July 25, 2016

You be the steward: 2016 Hungarian GP edition.

The Hungarian GP was, like all the races this season except for Spain, a tale of two races.   There was the Mercedes class and the rest.

In Mercedes class, it was all over by turn one:  Rosberg, too busy looking behind,  got out-braked by Hamilton and Ricciardo.   He made a good move on the australian in turn two but by the end of lap one his teammate was already a second ahead.    The gap between the two varied but Rosberg never even tried to attack Lewis.  In the final stages it looked a lot like team orders to keep station were in effect.   The two silver cars finished a second apart but were a massive twenty seconds ahead of third place Ricciardo.    In post race interviews Hamilton revealed they were doing the minimum necessary to save the engine.    Pretty demoralizing for the rest of the field, bit dull for anyone but diehard Lewis fans.

Take the Mercs away though and you still had a rather old school Hungaroring, no passing race.    The only bright spot was that "washed up, good for nothing" Kimi Raikkonen charging from fourteenth on the grid to sixth.    Along the way,  the only real controversial on track incident, the collision with Max Verstappen's Red Bull.

Raikkonen was on fresh super soft tires while Verstappen was on older mediums.   Raikkonen had the clear cornering advantage.   Max wasn't going to make it easy but it all came to a head in turn 2,  Kimi had the drive on the run in, fainted for the outside, Max turned right, Kimi dives left for the inside, Max shuts the door.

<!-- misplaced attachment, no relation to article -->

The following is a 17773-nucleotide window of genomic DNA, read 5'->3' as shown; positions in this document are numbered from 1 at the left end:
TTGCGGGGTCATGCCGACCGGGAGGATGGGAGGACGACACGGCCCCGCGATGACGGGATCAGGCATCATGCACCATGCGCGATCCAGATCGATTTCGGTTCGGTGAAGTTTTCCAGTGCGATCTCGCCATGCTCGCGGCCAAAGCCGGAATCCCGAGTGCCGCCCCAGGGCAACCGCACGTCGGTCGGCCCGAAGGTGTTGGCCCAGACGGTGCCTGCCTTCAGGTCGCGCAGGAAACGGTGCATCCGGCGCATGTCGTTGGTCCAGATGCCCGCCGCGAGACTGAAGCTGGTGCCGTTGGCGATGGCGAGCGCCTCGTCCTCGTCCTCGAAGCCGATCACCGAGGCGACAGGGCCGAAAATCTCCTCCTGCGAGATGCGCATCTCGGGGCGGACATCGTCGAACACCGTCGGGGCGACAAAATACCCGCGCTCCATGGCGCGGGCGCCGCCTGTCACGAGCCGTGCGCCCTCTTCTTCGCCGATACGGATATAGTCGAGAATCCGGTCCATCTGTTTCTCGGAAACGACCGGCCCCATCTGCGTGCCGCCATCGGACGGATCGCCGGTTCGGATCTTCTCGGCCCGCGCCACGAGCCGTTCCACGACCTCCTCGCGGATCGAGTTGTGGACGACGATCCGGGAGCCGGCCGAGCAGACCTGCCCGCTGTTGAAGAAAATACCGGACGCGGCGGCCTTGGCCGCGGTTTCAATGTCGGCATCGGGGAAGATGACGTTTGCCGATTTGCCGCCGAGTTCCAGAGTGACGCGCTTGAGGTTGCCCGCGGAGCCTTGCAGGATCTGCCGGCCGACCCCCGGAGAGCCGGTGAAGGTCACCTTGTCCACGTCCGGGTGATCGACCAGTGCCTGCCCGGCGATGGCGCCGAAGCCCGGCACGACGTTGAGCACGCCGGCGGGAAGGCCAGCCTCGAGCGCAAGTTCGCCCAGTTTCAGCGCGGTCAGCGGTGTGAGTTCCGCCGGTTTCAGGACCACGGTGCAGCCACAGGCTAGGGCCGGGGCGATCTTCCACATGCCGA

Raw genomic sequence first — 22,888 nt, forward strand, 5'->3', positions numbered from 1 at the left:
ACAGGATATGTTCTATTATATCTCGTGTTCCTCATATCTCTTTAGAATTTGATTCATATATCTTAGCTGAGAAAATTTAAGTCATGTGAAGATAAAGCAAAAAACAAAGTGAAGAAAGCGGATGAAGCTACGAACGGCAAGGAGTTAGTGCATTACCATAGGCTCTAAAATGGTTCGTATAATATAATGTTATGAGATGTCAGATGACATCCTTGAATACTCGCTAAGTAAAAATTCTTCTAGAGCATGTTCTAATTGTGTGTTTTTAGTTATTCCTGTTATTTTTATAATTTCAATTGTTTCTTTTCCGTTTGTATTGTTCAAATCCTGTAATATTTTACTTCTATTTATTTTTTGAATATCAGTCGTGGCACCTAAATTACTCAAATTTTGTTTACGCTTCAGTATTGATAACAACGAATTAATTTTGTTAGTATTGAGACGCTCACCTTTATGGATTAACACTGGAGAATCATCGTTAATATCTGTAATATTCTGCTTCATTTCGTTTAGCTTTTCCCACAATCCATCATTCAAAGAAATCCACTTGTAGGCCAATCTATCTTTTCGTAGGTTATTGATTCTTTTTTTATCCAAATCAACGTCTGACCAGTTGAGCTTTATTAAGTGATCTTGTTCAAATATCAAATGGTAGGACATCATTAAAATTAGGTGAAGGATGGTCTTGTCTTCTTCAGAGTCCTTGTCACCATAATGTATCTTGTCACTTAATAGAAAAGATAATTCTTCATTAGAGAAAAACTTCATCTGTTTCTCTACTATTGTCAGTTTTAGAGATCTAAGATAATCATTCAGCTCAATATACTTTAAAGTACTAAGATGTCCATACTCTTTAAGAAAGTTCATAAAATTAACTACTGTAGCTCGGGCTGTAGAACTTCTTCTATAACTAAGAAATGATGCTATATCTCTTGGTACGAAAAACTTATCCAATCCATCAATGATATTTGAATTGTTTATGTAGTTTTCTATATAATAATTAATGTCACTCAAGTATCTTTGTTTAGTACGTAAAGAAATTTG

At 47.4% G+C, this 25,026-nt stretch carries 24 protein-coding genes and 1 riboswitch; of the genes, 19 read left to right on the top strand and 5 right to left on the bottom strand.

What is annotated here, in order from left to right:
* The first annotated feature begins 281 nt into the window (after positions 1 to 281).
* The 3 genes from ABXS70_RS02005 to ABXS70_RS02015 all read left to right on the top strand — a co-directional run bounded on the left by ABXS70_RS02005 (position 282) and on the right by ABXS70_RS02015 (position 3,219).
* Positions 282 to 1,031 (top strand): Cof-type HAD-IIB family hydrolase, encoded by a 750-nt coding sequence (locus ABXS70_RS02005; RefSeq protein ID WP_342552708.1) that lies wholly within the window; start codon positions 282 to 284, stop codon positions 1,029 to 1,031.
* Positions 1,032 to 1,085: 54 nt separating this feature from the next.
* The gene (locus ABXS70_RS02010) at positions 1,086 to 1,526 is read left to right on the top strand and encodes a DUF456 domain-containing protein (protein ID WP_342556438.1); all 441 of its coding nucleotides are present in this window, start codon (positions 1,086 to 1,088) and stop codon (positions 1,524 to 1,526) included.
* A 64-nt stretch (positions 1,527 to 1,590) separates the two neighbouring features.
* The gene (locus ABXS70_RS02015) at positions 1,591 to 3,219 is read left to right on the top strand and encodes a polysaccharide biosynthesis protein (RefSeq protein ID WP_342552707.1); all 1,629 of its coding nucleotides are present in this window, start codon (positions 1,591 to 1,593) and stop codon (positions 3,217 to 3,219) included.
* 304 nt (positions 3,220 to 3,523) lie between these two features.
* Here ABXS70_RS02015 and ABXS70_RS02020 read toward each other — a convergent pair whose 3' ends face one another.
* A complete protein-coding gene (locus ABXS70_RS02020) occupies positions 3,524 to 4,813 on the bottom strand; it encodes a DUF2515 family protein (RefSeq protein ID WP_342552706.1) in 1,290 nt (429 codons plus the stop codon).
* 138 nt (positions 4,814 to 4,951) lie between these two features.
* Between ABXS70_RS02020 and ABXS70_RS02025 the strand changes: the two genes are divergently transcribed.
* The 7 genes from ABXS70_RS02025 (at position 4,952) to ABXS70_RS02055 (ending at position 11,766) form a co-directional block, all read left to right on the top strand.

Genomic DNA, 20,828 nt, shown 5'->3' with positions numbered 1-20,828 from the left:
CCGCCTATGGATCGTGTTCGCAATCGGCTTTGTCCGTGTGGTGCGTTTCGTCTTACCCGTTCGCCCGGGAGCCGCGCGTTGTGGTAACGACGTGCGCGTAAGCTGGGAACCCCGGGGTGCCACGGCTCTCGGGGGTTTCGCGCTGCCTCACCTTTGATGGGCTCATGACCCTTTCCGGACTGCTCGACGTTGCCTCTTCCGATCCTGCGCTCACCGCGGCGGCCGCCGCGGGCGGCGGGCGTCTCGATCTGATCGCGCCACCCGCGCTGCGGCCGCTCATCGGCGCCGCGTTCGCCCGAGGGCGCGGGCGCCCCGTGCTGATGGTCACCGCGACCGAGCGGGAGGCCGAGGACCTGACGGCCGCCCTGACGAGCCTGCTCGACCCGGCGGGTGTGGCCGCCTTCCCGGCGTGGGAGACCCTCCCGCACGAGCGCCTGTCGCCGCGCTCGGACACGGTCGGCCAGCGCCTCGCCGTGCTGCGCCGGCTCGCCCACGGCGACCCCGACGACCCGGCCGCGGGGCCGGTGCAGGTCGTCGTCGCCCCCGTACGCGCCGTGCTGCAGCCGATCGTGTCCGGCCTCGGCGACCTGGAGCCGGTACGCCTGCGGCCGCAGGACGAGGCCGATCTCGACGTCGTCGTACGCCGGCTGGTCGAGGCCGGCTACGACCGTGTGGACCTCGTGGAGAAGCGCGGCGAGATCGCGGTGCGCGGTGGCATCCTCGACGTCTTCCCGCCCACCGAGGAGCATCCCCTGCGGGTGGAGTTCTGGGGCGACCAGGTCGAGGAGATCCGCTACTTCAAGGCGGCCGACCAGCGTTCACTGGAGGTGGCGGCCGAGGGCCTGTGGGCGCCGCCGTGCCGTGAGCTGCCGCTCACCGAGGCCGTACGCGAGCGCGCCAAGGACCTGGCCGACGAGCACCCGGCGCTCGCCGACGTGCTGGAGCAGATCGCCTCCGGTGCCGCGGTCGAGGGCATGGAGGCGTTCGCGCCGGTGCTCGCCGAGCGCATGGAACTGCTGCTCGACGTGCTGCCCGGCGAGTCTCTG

Clearly, Verstappen made two changes of direction but did he break the rules?

What does the FIA Sporting code say:
27.6 More than one change of direction to defend a position is not permitted. Any driver moving back towards the racing line, having earlier defended his position off-line, should leave at least one car width between his own car and the edge of the track on the approach to the corner.
The stewards did not think it warranted any penalty or even a reprimand which means they  saw his second move as "moving back towards the racing line".

Of course Max's entry into T2 on that lap was nowhere on the usual "racing line",  it was an unusually early turn in meant to keep the Ferrari on the outside.

Stewards were lenient on this one which again raises the question of consistency.
After the race, Raikkonen correctly pointed to drivers getting penalties for far lesser offenses in previous races.  In Hungary, FIA Stewards saw it fit to give Jenson Button a drive though penalty for discussing his failing brakes on the radio but had no problems having teams coach their drivers on how much and when they should push (Hamilton for example) or when tires are ready to be changed.

After qualifying, they gave a literal reading of the rules to Rosberg (rules do not quantify yellow flag "lifts") but a lenient reading to the 107% rule which Red Bull and others fall foul of because of the rain.

During the race, only the driver who held up Lewis Hamilton received a penalty,  Vettel was left out to be ridiculed by TV commentators for his complaints while Mercedes driver was free to give Gutierrez the ol' #1 sign.

Of course Hamilton and Verstappen are popular and pushing back Red Bulls is probably bad for business but c'mon,  isn't it getting a bit too transparent sometimes?

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